Four lead ingots were found as part of a shipwreck cargo in the southern anchorage of Caesarea in Israel. Analysis of the lead and a study of the markings incised on three of them are presented here for the first time. Four Cypro-Minoan signs are identified and paralleled with signs found on Late Cypriot artefacts. Lead isotope analysis indicates that the lead originated in Sardinia. Such an origin was indicated by earlier analyses of lead ingots from other cargoes along the Carmel coast, as well as by additional lead objects from Cyprus and other regions around the eastern Mediterranean. The Caesarea ingots, together with the latter, highlight the role of the Cypriots in the Mediterranean Late Bronze Age metal trade, and date their involvement to the 13th–early 12th century BCE. Rather than a specific connection between Cyprus and Sardinia at this time, as previously reconstructed, a broader commercial network and heightened involvement of the Cypriots in regional and supra-regional exchange in the eastern Mediterranean are suggested.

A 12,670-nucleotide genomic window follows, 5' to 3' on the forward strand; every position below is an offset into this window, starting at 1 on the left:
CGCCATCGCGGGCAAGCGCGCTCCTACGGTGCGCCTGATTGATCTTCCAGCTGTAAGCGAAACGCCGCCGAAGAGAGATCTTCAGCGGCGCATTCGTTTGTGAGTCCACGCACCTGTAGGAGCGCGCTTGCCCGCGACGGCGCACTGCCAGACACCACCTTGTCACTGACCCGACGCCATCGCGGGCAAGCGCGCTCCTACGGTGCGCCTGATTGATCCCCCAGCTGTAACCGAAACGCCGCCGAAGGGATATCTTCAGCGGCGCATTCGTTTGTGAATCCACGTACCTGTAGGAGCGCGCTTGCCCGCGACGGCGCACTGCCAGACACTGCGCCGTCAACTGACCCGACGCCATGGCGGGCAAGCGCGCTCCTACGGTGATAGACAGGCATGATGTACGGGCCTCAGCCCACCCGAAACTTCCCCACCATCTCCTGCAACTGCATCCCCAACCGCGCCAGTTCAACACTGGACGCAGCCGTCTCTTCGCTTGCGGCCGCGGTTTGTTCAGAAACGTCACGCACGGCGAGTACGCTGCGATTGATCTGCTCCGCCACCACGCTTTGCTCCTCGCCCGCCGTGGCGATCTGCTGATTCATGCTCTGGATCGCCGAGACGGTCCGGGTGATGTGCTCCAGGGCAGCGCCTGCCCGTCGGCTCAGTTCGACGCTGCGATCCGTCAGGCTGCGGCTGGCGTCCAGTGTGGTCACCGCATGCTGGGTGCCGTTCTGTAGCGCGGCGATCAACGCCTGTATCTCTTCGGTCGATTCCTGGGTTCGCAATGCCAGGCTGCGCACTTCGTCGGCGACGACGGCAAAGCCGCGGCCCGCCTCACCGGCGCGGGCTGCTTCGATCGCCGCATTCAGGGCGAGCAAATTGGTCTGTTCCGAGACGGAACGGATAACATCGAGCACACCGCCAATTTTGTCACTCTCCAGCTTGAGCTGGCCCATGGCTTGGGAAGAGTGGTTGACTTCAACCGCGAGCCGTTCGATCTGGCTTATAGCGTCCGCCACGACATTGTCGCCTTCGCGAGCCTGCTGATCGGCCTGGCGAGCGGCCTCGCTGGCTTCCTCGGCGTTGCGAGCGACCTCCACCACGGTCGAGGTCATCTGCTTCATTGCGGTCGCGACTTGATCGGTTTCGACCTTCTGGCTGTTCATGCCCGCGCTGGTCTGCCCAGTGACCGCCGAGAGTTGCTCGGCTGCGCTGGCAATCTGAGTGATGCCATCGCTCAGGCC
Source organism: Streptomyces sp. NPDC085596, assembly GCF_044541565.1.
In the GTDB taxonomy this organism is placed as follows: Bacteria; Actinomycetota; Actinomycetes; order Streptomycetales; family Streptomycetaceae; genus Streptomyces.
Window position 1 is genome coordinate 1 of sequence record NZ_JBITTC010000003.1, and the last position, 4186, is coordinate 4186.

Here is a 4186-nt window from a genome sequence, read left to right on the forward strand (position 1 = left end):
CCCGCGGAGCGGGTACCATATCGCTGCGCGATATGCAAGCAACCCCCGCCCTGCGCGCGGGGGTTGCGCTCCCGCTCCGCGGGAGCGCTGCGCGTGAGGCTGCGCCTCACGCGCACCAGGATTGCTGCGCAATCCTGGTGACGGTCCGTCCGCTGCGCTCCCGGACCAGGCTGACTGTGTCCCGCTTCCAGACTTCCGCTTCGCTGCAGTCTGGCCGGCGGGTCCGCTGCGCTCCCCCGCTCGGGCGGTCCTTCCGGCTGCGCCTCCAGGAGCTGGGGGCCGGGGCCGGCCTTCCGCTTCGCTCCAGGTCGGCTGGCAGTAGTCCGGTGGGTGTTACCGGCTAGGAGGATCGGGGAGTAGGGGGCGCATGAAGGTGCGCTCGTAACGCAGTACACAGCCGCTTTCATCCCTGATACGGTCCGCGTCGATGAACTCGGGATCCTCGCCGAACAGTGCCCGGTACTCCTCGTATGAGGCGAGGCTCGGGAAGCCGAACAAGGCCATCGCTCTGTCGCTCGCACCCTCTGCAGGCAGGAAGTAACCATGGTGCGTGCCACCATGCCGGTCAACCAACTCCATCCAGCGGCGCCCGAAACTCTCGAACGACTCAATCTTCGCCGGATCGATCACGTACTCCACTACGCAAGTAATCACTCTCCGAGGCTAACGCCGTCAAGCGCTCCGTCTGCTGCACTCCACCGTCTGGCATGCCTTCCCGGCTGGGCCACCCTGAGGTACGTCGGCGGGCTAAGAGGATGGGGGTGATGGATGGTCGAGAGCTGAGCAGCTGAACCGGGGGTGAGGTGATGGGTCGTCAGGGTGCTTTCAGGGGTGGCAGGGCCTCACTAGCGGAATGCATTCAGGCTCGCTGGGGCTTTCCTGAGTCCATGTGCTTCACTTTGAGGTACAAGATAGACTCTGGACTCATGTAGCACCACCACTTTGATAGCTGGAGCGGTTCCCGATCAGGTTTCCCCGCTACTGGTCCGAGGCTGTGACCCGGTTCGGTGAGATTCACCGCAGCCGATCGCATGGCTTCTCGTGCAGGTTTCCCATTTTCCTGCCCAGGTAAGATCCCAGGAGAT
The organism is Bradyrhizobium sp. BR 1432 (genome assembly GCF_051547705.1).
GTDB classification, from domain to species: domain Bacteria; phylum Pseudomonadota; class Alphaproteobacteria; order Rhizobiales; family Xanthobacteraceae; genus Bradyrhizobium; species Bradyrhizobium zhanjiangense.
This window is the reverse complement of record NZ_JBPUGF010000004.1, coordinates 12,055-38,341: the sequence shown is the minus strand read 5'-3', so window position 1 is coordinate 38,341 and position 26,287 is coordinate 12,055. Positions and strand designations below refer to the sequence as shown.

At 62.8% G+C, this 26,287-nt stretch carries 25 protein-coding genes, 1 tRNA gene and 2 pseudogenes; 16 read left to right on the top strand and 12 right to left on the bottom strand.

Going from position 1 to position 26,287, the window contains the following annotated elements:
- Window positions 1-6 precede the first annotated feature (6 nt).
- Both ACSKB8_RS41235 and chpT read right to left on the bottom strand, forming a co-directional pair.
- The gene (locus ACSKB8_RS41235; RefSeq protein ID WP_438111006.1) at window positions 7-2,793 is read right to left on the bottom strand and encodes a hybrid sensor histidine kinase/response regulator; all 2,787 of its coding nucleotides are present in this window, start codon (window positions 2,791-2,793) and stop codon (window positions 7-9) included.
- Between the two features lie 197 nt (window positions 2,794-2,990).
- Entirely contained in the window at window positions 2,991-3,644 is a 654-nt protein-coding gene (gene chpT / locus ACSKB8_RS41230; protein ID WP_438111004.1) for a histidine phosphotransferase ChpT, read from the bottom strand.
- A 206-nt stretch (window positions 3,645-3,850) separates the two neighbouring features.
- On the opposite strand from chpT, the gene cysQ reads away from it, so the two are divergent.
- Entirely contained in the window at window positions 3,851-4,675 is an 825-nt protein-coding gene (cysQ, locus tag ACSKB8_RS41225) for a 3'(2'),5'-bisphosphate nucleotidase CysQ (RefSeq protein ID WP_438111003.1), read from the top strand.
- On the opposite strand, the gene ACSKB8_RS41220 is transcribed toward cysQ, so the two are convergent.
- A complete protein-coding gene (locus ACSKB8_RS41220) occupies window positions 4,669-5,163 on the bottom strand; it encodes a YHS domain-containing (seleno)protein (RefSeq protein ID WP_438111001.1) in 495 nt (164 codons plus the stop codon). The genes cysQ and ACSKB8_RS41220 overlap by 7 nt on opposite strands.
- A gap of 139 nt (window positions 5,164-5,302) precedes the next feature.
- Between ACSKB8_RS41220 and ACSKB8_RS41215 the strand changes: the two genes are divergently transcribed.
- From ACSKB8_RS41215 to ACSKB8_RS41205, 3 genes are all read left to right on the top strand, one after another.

Bibliographical noteFunding Information:
We would like to thank Prof. Nicolle Hirschfeld for pointing us to the Zawiyet Umm el-Rackam marks. We thank Dr. Nava Panitz-Cohen for her editing and valuable comments. This research was funded by the Philip and Muriel Berman Center for Biblical Archaeology.
© 2021 Elsevier Ltd
- Lead ingots
- Levantine coast
- Mediterranean trade
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